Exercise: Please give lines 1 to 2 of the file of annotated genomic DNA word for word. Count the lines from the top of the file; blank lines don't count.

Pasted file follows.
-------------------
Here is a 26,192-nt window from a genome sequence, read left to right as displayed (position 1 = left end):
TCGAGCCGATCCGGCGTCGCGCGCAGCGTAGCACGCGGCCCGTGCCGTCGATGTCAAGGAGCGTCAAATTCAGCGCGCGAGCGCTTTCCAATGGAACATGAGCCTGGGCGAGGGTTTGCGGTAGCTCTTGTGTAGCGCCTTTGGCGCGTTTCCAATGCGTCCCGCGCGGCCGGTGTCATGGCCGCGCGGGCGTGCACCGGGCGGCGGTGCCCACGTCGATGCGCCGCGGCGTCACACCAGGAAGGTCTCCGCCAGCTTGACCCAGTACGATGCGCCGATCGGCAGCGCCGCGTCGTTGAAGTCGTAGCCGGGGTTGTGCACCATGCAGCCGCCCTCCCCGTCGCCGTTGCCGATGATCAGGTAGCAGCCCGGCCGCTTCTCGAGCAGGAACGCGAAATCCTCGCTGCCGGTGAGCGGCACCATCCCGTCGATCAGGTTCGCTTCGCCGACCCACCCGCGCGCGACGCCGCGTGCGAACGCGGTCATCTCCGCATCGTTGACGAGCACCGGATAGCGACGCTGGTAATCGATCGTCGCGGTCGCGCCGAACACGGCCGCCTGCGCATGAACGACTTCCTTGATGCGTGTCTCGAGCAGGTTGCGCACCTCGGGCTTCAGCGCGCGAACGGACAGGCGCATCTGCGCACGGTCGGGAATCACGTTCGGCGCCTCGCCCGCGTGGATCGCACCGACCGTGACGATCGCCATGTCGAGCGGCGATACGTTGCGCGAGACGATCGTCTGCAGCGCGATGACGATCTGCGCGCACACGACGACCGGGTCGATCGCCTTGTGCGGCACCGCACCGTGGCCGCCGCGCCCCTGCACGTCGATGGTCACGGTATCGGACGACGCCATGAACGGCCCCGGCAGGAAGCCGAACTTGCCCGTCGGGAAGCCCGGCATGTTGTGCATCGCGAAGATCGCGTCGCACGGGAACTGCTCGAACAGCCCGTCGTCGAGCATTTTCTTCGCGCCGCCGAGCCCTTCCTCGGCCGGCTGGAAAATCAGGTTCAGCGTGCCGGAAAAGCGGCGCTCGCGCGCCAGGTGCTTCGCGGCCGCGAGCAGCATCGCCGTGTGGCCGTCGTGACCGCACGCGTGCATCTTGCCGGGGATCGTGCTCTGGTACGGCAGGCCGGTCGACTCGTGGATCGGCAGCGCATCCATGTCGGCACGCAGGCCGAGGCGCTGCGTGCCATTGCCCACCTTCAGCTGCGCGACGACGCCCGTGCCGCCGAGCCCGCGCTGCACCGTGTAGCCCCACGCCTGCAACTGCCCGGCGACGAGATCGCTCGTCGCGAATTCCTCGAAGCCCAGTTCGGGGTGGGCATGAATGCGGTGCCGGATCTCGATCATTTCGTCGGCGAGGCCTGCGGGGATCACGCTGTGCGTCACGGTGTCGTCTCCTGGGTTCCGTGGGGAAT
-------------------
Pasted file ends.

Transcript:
Here is a 26,192-nt window from a genome sequence, read left to right as displayed (position 1 = left end):
TCGAGCCGATCCGGCGTCGCGCGCAGCGTAGCACGCGGCCCGTGCCGTCGATGTCAAGGAGCGTCAAATTCAGCGCGCGAGCGCTTTCCAATGGAACATGAGCCTGGGCGAGGGTTTGCGGTAGCTCTTGTGTAGCGCCTTTGGCGCGTTTCCAATGCGTCCCGCGCGGCCGGTGTCATGGCCGCGCGGGCGTGCACCGGGCGGCGGTGCCCACGTCGATGCGCCGCGGCGTCACACCAGGAAGGTCTCCGCCAGCTTGACCCAGTACGATGCGCCGATCGGCAGCGCCGCGTCGTTGAAGTCGTAGCCGGGGTTGTGCACCATGCAGCCGCCCTCCCCGTCGCCGTTGCCGATGATCAGGTAGCAGCCCGGCCGCTTCTCGAGCAGGAACGCGAAATCCTCGCTGCCGGTGAGCGGCACCATCCCGTCGATCAGGTTCGCTTCGCCGACCCACCCGCGCGCGACGCCGCGTGCGAACGCGGTCATCTCCGCATCGTTGACGAGCACCGGATAGCGACGCTGGTAATCGATCGTCGCGGTCGCGCCGAACACGGCCGCCTGCGCATGAACGACTTCCTTGATGCGTGTCTCGAGCAGGTTGCGCACCTCGGGCTTCAGCGCGCGAACGGACAGGCGCATCTGCGCACGGTCGGGAATCACGTTCGGCGCCTCGCCCGCGTGGATCGCACCGACCGTGACGATCGCCATGTCGAGCGGCGATACGTTGCGCGAGACGATCGTCTGCAGCGCGATGACGATCTGCGCGCACACGACGACCGGGTCGATCGCCTTGTGCGGCACCGCACCGTGGCCGCCGCGCCCCTGCACGTCGATGGTCACGGTATCGGACGACGCCATGAACGGCCCCGGCAGGAAGCCGAACTTGCCCGTCGGGAAGCCCGGCATGTTGTGCATCGCGAAGATCGCGTCGCACGGGAACTGCTCGAACAGCCCGTCGTCGAGCATTTTCTTCGCGCCGCCGAGCCCTTCCTCGGCCGGCTGGAAAATCAGGTTCAGCGTGCCGGAAAAGCGGCGCTCGCGCGCCAGGTGCTTCGCGGCCGCGAGCAGCATCGCCGTGTGGCCGTCGTGACCGCACGCGTGCATCTTGCCGGGGATCGTGCTCTGGTACGGCAGGCCGGTCGACTCGTGGATCGGCAGCGCATCCATGTCGGCACGCAGGCCGAGGCGCTGCGTGCCATTGCCCACCTTCAGCTGCGCGACGACGCCCGTGCCGCCGAGCCCGCGCTGCACCGTGTAGCCCCACGCCTGCAACTGCCCGGCGACGAGATCGCTCGTCGCGAATTCCTCGAAGCCCAGTTCGGGGTGGGCATGAATGCGGTGCCGGATCTCGATCATTTCGTCGGCGAGGCCTGCGGGGATCACGCTGTGCGTCACGGTGTCGTCTCCTGGGTTCCGTGGGGAAT